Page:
During a panel this morning at Book Expo America, the annual publishing conference that opened yesterday, three leading CEOs discussed trends and challenges in the book business — mostly financial but also political. It was one of the first times Macmillan’s John Sargent has spoken publicly about the scathing memo he sent to his staff after President Trump demanded that imprint Henry Holt stop publication of Fire and Fury, Michael Wolff’s juicy behind-the-scenes account of chaos at the White House.
Sargent, who wore a gray Y-shirt and khakis to the panel (in contrast to Simon & Schuster head Carolyn Reidy’s business jacket and Penguin Random House CEO Markus Dohle’s sharp suit), has a blunt Montana twang and a history of righteous defiance. Eight years ago he stood up to strongman tactics from Amazon over e-book prices, and in his January response to Trump, he wrote to his employees that the right to publish “is an underlying principle of our democracy. We cannot stand silent. We will not allow any president to achieve by intimidation what our Constitution precludes him or her from achieving in court.”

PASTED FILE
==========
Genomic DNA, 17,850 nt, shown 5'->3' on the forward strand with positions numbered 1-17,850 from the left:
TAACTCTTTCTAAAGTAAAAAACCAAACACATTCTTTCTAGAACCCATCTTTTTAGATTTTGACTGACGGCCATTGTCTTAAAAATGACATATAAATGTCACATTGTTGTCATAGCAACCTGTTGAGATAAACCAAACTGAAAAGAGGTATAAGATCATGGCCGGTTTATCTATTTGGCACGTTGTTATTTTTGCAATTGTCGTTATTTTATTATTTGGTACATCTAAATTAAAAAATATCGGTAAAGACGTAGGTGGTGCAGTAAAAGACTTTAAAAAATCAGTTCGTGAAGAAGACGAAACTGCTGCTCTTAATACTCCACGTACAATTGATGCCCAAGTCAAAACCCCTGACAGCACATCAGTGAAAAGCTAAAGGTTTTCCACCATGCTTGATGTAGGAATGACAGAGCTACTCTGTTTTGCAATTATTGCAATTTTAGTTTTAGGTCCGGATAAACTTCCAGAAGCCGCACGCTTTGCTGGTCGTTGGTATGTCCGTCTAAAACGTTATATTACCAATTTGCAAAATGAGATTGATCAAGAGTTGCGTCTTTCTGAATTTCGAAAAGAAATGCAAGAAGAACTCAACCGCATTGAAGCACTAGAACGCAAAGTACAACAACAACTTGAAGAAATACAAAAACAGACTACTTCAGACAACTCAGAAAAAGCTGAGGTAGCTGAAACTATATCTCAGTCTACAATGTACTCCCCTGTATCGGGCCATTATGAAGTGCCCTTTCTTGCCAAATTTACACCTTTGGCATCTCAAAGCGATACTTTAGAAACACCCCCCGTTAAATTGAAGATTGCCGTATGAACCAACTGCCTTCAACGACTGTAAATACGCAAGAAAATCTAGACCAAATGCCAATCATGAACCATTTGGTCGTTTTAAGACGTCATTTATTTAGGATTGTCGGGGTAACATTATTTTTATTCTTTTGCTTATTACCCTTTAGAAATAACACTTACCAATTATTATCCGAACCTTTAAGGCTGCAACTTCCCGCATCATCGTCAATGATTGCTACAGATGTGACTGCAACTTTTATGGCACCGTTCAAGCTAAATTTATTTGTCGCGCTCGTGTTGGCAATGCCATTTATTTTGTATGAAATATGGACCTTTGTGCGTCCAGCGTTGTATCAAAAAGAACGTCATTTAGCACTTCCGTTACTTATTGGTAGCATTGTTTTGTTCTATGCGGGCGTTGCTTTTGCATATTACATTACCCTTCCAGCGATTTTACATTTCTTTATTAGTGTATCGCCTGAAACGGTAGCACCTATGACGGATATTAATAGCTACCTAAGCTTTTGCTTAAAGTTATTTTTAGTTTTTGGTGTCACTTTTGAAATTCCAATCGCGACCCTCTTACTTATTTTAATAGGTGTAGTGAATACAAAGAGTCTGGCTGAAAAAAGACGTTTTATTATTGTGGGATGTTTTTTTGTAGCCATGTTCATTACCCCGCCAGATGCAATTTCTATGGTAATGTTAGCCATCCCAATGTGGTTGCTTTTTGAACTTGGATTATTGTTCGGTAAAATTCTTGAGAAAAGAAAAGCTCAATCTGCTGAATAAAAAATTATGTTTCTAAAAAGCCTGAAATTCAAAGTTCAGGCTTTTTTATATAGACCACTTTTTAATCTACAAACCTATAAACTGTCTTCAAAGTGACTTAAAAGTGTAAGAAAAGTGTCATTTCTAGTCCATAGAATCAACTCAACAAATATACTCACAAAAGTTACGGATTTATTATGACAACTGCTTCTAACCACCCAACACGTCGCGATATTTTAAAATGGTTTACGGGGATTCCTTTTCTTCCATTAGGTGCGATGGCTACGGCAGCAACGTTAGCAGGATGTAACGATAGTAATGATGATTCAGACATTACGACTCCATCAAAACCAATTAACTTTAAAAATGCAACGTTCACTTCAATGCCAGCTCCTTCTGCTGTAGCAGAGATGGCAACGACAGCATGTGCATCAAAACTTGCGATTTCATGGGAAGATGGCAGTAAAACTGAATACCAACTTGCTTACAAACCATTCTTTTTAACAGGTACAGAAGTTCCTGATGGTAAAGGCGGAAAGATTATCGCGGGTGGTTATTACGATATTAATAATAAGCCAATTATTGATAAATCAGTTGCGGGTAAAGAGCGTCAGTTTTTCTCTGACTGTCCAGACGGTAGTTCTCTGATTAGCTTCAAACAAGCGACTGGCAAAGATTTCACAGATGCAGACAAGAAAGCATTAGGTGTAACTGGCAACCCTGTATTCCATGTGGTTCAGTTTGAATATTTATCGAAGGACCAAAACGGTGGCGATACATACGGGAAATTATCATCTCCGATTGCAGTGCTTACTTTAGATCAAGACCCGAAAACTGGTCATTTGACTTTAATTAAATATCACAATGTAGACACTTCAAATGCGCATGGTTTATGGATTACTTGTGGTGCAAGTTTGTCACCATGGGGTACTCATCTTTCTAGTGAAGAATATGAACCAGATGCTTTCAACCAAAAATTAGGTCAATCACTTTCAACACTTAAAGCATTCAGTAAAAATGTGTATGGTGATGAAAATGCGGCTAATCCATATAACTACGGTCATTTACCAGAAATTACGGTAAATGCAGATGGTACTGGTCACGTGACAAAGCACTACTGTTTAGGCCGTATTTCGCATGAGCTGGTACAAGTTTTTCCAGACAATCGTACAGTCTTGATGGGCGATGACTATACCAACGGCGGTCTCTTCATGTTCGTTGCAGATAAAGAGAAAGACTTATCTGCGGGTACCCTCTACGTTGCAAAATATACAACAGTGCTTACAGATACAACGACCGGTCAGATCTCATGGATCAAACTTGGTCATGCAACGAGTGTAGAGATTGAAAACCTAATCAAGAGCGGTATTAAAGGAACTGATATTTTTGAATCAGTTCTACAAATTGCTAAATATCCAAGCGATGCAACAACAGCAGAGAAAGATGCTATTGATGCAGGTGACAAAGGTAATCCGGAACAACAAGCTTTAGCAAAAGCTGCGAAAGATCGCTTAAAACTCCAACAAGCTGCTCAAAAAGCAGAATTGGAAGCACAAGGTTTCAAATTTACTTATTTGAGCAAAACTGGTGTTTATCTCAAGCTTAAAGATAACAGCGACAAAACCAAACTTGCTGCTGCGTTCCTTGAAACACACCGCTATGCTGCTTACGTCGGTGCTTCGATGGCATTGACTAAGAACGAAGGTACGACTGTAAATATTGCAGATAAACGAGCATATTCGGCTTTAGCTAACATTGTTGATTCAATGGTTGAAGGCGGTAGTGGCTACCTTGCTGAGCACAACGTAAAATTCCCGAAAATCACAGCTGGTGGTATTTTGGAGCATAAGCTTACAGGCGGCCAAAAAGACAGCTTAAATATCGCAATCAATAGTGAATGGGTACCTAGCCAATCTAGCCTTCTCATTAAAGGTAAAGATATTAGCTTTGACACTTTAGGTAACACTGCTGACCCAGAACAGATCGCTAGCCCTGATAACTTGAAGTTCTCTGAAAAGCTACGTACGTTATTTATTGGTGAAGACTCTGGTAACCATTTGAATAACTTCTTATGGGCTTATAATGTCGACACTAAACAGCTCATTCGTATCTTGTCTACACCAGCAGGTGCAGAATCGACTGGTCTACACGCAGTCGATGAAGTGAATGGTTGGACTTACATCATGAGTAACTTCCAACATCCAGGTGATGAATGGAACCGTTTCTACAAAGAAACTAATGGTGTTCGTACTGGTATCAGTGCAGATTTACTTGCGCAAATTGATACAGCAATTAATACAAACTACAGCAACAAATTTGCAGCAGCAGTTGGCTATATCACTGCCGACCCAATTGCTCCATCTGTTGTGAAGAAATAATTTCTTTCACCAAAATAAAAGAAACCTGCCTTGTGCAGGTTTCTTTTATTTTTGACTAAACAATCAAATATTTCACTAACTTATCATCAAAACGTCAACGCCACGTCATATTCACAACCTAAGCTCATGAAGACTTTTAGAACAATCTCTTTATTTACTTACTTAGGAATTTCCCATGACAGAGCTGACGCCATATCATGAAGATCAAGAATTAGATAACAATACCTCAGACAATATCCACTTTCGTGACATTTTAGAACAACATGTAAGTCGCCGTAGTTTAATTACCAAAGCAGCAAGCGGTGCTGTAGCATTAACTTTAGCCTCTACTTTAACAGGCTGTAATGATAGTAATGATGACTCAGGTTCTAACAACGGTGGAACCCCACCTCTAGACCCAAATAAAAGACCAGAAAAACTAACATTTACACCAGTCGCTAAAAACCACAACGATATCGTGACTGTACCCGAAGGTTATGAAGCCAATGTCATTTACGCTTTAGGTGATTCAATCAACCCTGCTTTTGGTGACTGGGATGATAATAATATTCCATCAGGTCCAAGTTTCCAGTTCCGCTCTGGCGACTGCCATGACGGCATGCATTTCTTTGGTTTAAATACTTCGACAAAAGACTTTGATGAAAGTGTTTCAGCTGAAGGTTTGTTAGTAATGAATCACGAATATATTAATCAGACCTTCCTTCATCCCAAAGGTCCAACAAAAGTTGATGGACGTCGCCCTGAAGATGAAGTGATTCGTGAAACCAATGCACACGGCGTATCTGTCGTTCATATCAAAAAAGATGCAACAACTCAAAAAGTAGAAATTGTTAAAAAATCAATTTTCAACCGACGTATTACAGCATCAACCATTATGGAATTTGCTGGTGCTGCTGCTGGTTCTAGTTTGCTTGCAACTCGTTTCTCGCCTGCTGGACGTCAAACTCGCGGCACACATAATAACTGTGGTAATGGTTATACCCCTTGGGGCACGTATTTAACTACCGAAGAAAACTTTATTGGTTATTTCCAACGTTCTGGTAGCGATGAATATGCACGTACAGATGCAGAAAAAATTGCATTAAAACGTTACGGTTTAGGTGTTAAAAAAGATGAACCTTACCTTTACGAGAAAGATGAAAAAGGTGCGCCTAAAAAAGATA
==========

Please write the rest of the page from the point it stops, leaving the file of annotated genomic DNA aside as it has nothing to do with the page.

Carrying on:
At the panel, Sargent recalled being at a conference in Phoenix when he heard about Trump’s 11-page cease-and-desist letter. His first response was giddiness. “I thought, ‘Holy cow, we are going to sell a shitload of books!’” But gradually, “I realized this is actually quite serious. This is prior restraint.” He consulted with the National Coalition on Censorship for the relevant court precedents. (His memo includes citations from Supreme Court Justices Hugo Black, William Brennan, and Warren Burger.)
Sargent left the legal response to Macmillan attorneys, but he wanted to craft a memo to employees that would double as a public stand. “I knew people would see it,” he said, “because well, first of all, we’re gonna leak it.” So he sat down at his kitchen table knowing that, toward the end, “You want one line that the press will pick up. And basically, how do you say essentially ‘F you’ to the president of the United States?”
Sargent’s wife was the one who talked sense to him about his closing line: “She said, ‘John, you can’t say ‘go fish’ Mr. President.” So he let stand a more formal closer: “As citizens we must demand that President Trump understand and abide by the First Amendment of our Constitution.”
He concluded his recollection by the thanking the president “for giving us a chance to talk about it — and to sell a few copies.” He said it was Macmillan president Don Weisberg who decided, not without risk, to move the publication of Fire and Fury up four days to capitalize on the controversy, “and it was a good decision.”